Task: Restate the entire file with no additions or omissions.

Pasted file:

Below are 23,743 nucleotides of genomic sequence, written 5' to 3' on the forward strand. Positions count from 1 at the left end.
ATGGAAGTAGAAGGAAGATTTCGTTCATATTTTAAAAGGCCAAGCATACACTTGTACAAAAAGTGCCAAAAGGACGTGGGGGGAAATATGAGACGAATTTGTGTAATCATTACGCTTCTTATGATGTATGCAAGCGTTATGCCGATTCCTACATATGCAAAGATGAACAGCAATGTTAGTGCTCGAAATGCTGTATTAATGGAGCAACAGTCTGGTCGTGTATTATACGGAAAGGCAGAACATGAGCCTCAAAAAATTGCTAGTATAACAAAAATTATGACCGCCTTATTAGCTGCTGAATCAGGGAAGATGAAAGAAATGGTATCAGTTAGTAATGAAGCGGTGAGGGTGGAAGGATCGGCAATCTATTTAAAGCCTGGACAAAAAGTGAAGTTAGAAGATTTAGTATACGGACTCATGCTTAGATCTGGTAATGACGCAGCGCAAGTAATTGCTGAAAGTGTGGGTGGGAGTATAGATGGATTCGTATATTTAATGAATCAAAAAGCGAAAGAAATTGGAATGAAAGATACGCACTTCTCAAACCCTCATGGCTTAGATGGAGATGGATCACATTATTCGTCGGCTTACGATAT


Below are 23,743 nucleotides of genomic sequence, written 5' to 3' on the forward strand. Positions count from 1 at the left end.
ATGGAAGTAGAAGGAAGATTTCGTTCATATTTTAAAAGGCCAAGCATACACTTGTACAAAAAGTGCCAAAAGGACGTGGGGGGAAATATGAGACGAATTTGTGTAATCATTACGCTTCTTATGATGTATGCAAGCGTTATGCCGATTCCTACATATGCAAAGATGAACAGCAATGTTAGTGCTCGAAATGCTGTATTAATGGAGCAACAGTCTGGTCGTGTATTATACGGAAAGGCAGAACATGAGCCTCAAAAAATTGCTAGTATAACAAAAATTATGACCGCCTTATTAGCTGCTGAATCAGGGAAGATGAAAGAAATGGTATCAGTTAGTAATGAAGCGGTGAGGGTGGAAGGATCGGCAATCTATTTAAAGCCTGGACAAAAAGTGAAGTTAGAAGATTTAGTATACGGACTCATGCTTAGATCTGGTAATGACGCAGCGCAAGTAATTGCTGAAAGTGTGGGTGGGAGTATAGATGGATTCGTATATTTAATGAATCAAAAAGCGAAAGAAATTGGAATGAAAGATACGCACTTCTCAAACCCTCATGGCTTAGATGGAGATGGATCACATTATTCGTCGGCTTACGATAT